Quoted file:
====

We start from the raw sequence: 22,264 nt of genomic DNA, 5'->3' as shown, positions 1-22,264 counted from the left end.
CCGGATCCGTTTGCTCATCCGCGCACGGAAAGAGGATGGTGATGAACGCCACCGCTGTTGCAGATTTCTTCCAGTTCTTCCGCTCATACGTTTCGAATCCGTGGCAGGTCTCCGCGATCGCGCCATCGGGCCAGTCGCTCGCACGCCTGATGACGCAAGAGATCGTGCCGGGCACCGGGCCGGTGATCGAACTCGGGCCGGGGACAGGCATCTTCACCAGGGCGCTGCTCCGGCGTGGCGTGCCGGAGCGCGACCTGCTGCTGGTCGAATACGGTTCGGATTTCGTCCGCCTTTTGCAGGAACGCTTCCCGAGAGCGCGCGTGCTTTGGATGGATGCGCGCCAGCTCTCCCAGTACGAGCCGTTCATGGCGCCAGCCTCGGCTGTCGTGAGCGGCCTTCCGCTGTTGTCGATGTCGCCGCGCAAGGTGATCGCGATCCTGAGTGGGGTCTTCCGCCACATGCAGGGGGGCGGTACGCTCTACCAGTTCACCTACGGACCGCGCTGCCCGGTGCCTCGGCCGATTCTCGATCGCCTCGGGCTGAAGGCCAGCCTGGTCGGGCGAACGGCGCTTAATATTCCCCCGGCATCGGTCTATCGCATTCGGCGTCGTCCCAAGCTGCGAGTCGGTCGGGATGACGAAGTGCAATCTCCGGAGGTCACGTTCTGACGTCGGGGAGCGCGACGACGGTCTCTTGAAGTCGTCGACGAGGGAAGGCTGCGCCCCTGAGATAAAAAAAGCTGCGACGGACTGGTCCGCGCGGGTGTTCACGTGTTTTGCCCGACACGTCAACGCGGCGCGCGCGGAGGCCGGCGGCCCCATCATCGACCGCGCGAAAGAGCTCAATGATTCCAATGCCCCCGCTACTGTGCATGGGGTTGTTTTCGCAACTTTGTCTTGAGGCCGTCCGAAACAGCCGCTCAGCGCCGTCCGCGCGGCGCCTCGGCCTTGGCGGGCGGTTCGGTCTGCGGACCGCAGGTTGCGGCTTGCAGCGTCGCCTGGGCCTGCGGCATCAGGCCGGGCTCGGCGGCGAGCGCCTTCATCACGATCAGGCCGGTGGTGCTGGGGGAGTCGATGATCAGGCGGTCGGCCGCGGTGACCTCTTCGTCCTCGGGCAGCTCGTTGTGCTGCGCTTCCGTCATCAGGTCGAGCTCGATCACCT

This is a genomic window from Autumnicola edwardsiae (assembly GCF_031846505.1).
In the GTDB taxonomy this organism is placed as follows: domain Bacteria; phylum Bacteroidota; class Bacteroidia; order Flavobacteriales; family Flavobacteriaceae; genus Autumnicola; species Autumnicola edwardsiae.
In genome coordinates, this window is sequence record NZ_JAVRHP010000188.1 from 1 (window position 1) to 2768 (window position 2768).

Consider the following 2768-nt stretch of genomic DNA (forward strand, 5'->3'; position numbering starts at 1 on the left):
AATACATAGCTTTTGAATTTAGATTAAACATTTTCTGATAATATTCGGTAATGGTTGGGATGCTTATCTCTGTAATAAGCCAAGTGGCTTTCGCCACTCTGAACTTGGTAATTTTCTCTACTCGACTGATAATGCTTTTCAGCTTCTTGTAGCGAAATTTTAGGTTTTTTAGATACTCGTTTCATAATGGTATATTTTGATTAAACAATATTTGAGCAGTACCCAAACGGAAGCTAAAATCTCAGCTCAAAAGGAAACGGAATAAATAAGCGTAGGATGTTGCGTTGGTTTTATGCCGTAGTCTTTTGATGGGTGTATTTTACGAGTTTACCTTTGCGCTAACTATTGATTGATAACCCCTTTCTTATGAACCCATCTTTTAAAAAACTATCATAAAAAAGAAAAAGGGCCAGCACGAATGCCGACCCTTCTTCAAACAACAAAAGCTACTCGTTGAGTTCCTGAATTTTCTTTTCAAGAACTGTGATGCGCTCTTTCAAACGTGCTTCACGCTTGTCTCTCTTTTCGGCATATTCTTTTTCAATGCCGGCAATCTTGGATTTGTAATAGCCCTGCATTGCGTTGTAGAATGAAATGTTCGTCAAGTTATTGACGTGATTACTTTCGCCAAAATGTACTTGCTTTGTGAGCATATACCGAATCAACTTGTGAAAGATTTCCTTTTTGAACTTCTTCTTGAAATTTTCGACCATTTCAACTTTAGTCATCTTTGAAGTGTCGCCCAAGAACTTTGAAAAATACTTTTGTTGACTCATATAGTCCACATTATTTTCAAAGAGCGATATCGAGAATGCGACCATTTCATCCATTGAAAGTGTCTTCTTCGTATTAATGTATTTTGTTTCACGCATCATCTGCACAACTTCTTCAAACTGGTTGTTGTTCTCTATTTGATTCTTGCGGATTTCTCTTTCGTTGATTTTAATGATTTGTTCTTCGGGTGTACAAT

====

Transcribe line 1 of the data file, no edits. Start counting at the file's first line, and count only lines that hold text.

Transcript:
We start from the raw sequence: 22,264 nt of genomic DNA, 5'->3' as shown, positions 1-22,264 counted from the left end.